Thousands of virtual bets started being placed early Tuesday, the first day that online sports wagering and casino games were made available to all eligible adults within Connecticut.
Rodney Butler, chairman of the Mashantucket Pequot Tribal Nation, owners of Foxwoods Resort Casino, called it “nothing short of historic” for the state and the tribe, which received its federal recognition 30 years ago this week and has been seeking to expand into online gambling for almost a decade as competition for casino patrons has ramped up throughout the Northeast.
“It really expands the ecosystem of gaming and the combination of in-person and online just extends that experience,” he told reporters during a virtual news conference.
He said the first wager was placed on the Los Angeles Dodgers defeating the Atlanta Braves, followed by thousands of other fans who placed bets on a variety of games.
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Besides Foxwoods, which has partnered with operator DraftKings, online sports betting was fully launched by the Mohegan Tribe, owners of Mohegan Sun Casino, and its partner FanDuel, and the Connecticut Lottery Corp. and its partner Rush Street Interactive. Only the two tribes are allowed to offer online casino games.
With Tuesday’s full rollout of online gambling, following a seven-day, limited “soft launch,” Connecticut becomes the seventh state to offer online betting on casino games, ranging from various forms of blackjack to video poker and roulette. More than two dozen states have legalized sports betting, although many only allow in-person bets.
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Kevin Hennessy, director of publicity for FanDuel, said things ran smoothly on Tuesday on the Mohegan Sun/FanDuel platform. Like with Foxwoods, the first bet was placed on a Major League Baseball playoff game.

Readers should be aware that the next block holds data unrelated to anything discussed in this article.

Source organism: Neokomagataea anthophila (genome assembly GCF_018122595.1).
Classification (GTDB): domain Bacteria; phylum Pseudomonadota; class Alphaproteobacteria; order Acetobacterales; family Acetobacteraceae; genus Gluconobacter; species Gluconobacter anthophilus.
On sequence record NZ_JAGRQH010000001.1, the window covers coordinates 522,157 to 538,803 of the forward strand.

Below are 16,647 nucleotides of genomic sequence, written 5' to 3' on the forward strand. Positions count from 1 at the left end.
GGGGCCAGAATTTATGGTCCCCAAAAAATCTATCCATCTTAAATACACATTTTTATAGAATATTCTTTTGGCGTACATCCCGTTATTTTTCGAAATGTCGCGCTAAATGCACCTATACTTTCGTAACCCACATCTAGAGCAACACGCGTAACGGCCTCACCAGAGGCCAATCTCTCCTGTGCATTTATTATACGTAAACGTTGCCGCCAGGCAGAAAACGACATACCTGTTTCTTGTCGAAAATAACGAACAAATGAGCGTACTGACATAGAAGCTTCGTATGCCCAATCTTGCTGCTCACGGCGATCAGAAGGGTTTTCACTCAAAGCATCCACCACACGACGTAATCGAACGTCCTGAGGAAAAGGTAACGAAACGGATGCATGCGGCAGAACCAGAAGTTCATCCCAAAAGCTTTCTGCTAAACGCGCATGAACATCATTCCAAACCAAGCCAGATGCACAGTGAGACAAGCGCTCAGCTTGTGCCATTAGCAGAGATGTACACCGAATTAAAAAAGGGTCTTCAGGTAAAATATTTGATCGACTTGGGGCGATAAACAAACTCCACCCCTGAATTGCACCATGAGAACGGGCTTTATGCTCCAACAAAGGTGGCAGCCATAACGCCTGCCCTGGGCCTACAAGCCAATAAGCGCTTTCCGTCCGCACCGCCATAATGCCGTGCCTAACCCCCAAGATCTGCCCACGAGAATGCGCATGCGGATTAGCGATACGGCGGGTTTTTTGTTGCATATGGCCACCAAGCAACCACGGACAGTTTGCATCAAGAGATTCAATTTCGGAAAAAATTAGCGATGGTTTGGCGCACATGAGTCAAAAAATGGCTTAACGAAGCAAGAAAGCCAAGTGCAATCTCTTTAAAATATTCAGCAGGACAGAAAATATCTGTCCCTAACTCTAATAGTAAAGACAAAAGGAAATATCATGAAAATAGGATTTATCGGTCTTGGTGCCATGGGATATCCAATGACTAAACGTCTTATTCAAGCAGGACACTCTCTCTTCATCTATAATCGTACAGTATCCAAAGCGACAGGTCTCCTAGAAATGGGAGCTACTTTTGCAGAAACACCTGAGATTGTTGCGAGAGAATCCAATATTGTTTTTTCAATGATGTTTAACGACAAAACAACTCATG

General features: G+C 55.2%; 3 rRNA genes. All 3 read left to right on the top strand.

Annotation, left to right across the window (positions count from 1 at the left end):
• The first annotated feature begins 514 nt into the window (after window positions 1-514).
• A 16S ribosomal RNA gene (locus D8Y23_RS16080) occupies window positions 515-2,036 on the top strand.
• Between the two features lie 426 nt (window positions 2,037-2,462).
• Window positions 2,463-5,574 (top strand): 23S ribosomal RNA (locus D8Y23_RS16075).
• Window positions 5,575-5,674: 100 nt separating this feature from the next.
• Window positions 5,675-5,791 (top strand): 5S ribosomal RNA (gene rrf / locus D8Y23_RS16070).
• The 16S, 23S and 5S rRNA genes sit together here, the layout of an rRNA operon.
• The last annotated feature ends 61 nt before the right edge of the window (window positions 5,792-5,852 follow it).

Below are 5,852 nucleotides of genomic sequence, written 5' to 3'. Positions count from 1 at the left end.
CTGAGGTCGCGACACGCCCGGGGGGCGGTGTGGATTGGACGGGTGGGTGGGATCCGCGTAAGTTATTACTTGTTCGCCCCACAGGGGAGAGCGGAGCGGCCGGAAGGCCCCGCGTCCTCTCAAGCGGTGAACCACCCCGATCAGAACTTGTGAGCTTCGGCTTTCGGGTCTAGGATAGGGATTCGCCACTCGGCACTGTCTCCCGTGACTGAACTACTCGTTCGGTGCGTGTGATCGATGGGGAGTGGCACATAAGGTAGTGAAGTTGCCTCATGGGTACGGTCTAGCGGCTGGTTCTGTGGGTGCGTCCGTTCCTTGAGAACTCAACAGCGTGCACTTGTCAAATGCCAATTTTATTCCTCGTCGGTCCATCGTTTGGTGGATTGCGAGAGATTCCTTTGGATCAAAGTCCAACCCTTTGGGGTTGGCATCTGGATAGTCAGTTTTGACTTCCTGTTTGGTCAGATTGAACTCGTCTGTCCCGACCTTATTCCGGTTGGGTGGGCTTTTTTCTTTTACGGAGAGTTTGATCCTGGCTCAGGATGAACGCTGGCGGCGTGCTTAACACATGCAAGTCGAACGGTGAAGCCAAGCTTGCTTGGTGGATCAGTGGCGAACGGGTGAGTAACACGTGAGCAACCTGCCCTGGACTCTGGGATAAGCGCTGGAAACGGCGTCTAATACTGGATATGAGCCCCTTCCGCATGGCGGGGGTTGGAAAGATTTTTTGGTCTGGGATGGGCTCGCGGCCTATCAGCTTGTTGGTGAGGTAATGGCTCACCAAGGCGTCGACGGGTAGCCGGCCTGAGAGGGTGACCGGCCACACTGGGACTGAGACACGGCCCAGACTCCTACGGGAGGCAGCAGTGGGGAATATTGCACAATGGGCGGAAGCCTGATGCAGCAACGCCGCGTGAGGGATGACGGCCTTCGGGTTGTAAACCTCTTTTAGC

While the specific number of total bets wasn’t available, Hennessy said Connecticut is launching its online offerings at the perfect time to attract bettors, given the large amount of sporting events that are happening. He also said it’s novel for a state to launch sports betting and online casino games at the same time.
Also, even though Connecticut is a small state, Hennessy said it has the benefit of being able to attract players from neighboring states who need to cross the border in order to play, given the cybersecurity technology which can detect where customers are logging into the apps.
“The interesting thing about Connecticut is that you … border two states that do not have legal sports betting,” he said, referring to New York and Massachusetts. “So that sort of puts you on par with New Jersey, where New Jersey had that for a long time. New Jersey had originally Pennsylvania and New York. And that’s why New Jersey has kind of become almost a Nevada of the East Coast. Connecticut has that same opportunities.”
A spokesperson for the Connecticut Lottery said the first day of full, online sports betting also ran smoothly. Data on the number of bets placed was not yet available.
Tuesday’s launch is the latest development in the multi-step rollout of sports wagering and online casino gambling. Both the tribes, which recently opened temporary sports books at their respective casinos, are planning to open permanent facilities soon. Butler said a ribbon-cutting ceremony is planned in mid-November for the Foxwoods sports book while the Mohegan facility is expected to open this winter.
Meanwhile, the Connecticut Lottery is awaiting final state approvals to begin rolling out in-person sports betting kiosks at existing SportTech venues.
Additionally, more casino games could eventually be added to the existing offerings. The Department of Consumer Protection has so far approved 163 games on the DraftKings app and 130 on the FanDuel app. In many cases, those include multiple variations of the same game, such as blackjack.
Rich Roberts, president of Mohegan Sun Digital, said the casino’s website and iOS and Android apps for Connecticut “will eventually have well over 100 recognizable slot offerings and table game options by the end of the month, and we expect to offer more than 250 by the end of the year.”